Science and Tech


Lockheed Martin's Fusion Concept Basically An Advertisement

Lockheed Martin announced plans to develop the first-ever compact nuclear fusion reactor. But some experts said the excitement is a little premature.
Posted at 9:17 PM, Oct 15, 2014

Lockheed Martin made a big announcement Wednesday saying its Skunk Works team is creating a compact fusion reactor (or CFR) that could be viable within the next few years. 

Of course, a term like "compact fusion reactor" comes with an obligatory explanation: fusion reactors are a way to perform nuclear fusion, the process that powers the sun. High-energy atoms collide, create a new nucleus and give off tremendous amounts of energy. You might've also heard of nuclear fusion as a way to harness the energy of the sun and solve our renewable energy needs. (Video via YouTube / Crash CourseNASA)

There are plenty of fusion reactor concept designs out there, but Lockheed Martin says its design will be smaller — able to fit on the back of a truck — and give off far more energy.

The company touts its announcement as a huge breakthrough, but fusion experts and science writers are a bit skeptical, saying we shouldn't get too far ahead of ourselves.

Dr. Swadesh Mahajan, a thermonuclear plasma physicist at the University of Texas, told Mother Jones making a fusion reactor smaller is tough because you need tons of materials and tons of heat. He adds, "Getting net energy from fusion is such a [G-D] difficult undertaking." (Video via YouTube / Rajya Sabha TV)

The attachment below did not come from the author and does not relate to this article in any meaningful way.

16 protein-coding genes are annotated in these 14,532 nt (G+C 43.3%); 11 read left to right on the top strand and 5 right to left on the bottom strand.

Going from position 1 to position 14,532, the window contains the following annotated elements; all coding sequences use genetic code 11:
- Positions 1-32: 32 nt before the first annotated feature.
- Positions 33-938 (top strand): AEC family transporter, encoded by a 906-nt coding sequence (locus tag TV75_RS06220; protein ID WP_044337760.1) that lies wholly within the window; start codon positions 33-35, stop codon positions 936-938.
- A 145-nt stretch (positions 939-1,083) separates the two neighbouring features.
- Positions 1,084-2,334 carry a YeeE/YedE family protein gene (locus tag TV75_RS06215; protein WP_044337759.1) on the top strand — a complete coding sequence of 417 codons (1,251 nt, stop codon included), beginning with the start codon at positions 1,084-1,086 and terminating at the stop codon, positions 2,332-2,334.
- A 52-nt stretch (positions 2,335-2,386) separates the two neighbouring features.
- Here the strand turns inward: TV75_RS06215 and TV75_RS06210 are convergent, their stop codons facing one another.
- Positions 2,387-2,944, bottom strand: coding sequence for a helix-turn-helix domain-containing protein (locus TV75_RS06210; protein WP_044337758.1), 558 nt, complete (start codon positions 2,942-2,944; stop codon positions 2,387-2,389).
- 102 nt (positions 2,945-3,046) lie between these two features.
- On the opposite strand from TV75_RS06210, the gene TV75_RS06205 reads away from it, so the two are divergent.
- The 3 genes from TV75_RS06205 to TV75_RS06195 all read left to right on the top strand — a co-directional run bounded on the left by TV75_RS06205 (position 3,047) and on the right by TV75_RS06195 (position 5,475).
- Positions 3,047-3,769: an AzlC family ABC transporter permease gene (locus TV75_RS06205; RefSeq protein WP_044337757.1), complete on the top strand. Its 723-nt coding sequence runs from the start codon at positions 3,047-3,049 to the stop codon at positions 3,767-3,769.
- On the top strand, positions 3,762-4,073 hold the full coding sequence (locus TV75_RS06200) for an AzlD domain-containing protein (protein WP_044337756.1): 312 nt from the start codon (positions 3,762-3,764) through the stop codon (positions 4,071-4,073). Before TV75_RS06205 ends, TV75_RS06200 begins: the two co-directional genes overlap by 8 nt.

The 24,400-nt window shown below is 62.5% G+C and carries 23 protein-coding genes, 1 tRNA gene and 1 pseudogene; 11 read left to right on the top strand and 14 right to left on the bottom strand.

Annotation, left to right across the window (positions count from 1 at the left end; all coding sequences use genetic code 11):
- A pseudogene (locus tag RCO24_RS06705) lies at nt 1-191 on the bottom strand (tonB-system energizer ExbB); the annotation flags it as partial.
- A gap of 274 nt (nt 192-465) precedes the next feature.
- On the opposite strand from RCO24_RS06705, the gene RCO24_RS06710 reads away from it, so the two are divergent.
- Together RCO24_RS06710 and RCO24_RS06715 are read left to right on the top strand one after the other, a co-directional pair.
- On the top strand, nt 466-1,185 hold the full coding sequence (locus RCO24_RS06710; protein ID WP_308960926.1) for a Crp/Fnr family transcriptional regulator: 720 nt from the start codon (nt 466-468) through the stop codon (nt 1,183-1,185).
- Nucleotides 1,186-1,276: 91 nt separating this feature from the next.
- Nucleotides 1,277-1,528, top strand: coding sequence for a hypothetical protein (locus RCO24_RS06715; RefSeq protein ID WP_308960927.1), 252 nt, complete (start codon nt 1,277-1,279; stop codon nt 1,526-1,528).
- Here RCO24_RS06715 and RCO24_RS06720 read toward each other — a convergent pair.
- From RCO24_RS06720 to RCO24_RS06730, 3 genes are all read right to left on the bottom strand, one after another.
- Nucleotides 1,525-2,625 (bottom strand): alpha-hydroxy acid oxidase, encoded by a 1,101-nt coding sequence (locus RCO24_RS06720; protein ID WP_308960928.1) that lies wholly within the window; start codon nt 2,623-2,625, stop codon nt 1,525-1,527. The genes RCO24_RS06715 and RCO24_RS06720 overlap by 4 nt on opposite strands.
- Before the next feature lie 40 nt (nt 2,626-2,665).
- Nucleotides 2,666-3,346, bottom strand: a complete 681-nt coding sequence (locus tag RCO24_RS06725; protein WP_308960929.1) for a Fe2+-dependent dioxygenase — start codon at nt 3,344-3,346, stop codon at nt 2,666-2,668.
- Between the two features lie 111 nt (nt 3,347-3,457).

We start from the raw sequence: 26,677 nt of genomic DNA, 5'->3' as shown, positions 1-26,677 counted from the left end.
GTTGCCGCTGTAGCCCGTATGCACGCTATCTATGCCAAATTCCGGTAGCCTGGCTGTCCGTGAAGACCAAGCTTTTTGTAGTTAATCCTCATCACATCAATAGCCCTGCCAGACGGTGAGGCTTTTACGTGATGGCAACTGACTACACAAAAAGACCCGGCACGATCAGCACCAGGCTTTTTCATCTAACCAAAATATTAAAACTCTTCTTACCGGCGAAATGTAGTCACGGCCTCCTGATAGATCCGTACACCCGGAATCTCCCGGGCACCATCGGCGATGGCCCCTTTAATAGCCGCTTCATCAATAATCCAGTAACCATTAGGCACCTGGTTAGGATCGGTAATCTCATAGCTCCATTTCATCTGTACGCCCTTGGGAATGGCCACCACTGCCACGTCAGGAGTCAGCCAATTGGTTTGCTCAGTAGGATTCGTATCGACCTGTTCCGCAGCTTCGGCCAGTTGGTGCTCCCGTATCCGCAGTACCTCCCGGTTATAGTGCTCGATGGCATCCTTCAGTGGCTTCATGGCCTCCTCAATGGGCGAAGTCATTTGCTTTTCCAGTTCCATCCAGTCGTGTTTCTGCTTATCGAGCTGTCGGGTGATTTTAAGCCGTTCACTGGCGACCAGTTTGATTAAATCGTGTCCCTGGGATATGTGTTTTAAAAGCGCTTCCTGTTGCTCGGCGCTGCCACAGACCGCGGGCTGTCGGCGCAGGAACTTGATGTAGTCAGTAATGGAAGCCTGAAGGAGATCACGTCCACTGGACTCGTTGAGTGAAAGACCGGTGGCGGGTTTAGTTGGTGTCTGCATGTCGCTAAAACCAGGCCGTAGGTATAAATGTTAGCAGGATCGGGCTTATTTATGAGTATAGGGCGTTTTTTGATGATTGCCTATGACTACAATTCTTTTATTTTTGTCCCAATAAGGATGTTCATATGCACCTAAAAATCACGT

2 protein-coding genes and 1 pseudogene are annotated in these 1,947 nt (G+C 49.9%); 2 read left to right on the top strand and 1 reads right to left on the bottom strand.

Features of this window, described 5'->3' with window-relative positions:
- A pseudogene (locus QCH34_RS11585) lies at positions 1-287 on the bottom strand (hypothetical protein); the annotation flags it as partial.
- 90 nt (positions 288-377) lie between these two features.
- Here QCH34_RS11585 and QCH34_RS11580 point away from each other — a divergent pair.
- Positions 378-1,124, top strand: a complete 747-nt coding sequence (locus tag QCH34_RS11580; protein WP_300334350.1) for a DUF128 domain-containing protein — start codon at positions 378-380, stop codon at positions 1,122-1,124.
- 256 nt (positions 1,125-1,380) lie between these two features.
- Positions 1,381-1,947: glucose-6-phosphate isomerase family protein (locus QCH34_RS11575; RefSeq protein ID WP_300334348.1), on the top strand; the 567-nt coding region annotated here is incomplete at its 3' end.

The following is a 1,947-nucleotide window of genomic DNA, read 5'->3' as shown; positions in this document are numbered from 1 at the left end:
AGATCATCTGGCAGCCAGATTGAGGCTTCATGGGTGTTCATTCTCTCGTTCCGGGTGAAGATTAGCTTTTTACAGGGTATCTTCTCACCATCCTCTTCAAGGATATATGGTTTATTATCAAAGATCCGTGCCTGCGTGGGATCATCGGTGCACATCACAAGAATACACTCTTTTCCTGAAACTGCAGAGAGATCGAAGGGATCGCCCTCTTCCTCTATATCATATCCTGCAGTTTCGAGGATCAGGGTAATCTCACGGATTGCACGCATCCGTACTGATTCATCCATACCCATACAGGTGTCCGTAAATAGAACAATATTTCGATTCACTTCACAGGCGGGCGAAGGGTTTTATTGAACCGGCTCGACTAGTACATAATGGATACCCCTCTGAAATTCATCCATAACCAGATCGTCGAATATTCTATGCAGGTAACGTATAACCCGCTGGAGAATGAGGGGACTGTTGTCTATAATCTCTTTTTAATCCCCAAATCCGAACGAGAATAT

A writer for Ars Technica says Lockheed Martin's plan is short on details and is only in the beginning stages. So why the hype? The writer guesses the company is "looking for commercial partners to help fund the intervening years of research that will be required. By making the developments sound inevitable, the company increases its chances of attracting someone to share the risk.

Interestingly enough, Ars Technica is right — but Tom McGuire from Skunk Works frames it a bit differently.

McGuire told The Washington Post, "We’ve strategically chosen this time because of our technical progress and exposure to our patents pending. We are also looking for partners to work with us on the project, plus we think it is important for the public and decision makers to understand the real promise that compact fusion has for our nation and the world as a near-term solution to our energy needs."

There are still a few unanswered questions about Lockheed Martin's plan — like how much money it'll spend on the endeavor. But the company says it'll be able to design, build and test a CFR within a year; produce a working prototype within five years; and deploy those reactors within a decade. 

This video includes images from Getty Images.